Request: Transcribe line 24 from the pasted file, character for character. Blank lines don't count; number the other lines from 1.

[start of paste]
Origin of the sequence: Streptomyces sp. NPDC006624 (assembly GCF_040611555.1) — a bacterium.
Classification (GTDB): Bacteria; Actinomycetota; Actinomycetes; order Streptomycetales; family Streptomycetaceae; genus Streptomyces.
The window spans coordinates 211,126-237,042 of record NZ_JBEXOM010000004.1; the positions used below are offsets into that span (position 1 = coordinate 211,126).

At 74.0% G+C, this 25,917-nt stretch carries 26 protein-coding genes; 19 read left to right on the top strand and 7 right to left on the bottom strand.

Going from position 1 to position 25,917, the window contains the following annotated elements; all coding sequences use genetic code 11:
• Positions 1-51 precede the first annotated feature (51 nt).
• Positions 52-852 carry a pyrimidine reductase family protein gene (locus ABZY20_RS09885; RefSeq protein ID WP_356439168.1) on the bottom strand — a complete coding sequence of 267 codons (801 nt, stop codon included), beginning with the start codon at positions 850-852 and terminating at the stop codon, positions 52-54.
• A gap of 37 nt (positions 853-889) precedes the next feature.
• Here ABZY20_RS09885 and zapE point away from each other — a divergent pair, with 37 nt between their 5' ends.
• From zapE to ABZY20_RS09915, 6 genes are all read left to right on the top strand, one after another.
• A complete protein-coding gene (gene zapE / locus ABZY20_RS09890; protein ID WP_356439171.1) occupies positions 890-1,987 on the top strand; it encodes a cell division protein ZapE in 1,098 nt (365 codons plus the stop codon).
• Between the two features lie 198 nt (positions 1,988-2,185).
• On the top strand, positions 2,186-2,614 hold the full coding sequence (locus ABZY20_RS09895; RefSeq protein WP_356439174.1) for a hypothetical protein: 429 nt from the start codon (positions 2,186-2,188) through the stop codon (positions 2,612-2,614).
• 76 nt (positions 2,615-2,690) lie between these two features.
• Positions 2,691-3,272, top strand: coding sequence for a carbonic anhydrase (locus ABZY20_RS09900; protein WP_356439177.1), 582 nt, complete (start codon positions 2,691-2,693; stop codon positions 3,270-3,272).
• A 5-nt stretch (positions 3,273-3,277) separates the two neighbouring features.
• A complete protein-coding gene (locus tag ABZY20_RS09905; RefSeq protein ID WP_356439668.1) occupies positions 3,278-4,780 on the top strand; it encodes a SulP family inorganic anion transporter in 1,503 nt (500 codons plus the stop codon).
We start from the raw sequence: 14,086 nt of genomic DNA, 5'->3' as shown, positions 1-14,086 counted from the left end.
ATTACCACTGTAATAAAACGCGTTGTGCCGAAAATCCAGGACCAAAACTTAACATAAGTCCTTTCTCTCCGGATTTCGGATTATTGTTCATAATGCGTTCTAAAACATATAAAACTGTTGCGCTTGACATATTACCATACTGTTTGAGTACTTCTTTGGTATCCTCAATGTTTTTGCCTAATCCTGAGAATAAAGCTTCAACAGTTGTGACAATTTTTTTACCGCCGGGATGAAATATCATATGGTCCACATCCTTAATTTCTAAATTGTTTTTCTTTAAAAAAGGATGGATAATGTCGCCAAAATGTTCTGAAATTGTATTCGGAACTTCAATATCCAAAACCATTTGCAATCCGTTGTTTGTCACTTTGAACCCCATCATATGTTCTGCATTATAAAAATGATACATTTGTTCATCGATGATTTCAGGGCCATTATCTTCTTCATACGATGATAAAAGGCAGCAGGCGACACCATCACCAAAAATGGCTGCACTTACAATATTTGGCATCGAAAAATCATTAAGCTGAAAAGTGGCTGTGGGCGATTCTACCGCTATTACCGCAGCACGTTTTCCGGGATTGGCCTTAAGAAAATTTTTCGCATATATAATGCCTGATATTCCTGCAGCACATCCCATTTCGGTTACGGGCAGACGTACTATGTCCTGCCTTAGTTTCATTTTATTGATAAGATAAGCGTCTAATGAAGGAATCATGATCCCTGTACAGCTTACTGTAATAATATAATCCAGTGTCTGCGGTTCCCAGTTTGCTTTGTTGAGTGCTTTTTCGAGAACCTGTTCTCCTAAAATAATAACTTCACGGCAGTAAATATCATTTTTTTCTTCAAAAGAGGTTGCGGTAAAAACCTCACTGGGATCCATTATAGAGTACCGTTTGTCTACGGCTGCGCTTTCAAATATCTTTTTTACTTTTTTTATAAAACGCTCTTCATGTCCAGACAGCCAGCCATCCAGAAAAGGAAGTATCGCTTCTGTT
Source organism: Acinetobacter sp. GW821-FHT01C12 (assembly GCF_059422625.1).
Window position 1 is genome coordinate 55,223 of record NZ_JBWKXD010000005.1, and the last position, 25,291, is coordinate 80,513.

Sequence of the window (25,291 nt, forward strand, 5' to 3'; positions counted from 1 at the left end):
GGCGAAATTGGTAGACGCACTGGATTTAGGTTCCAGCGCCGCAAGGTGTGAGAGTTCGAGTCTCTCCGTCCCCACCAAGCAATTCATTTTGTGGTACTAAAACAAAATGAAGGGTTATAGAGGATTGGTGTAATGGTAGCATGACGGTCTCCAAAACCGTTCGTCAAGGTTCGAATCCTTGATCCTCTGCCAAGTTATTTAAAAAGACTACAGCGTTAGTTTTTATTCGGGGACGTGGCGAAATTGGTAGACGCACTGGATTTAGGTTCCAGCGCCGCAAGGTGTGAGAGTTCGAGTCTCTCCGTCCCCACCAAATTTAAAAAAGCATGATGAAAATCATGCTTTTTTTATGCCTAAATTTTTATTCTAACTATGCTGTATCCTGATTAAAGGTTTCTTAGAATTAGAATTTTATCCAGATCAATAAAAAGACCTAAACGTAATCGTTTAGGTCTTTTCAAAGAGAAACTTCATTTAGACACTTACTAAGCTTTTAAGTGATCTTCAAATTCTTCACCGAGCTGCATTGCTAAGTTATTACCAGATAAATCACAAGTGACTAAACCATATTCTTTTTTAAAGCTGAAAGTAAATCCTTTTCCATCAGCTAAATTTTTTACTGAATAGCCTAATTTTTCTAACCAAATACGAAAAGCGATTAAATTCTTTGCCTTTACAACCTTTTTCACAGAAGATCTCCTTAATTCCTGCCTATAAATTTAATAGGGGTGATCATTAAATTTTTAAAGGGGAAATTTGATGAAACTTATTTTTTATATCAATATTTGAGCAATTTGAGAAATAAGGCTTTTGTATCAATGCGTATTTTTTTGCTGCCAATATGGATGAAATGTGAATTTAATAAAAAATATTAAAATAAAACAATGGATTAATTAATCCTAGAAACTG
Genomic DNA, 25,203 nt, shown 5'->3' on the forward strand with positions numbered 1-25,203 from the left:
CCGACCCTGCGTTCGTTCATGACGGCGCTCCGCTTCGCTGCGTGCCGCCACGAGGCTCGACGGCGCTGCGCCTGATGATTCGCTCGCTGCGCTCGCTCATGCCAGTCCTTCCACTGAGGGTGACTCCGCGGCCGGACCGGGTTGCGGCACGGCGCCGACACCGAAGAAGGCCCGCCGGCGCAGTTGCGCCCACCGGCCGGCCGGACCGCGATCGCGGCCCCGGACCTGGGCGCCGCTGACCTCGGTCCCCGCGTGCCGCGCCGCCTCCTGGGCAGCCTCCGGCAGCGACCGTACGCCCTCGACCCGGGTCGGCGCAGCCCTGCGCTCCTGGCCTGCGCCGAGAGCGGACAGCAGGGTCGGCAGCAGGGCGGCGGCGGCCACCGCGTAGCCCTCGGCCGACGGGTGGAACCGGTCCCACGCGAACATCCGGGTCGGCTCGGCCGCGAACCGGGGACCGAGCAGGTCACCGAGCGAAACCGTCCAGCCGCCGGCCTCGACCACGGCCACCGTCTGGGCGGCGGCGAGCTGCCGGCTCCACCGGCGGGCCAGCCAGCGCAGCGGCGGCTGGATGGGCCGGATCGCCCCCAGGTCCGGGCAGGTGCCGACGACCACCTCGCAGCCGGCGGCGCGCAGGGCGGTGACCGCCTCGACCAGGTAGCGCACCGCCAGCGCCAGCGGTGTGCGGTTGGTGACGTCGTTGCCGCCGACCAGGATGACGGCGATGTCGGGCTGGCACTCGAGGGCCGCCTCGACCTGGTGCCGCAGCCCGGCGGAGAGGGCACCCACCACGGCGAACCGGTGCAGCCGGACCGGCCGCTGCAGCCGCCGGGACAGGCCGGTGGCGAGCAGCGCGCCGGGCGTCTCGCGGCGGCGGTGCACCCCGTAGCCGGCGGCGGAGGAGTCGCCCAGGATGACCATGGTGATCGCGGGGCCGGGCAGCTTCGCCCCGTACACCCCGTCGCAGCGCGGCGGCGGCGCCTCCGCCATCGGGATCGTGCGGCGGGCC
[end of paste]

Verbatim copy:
Genomic DNA, 25,203 nt, shown 5'->3' on the forward strand with positions numbered 1-25,203 from the left: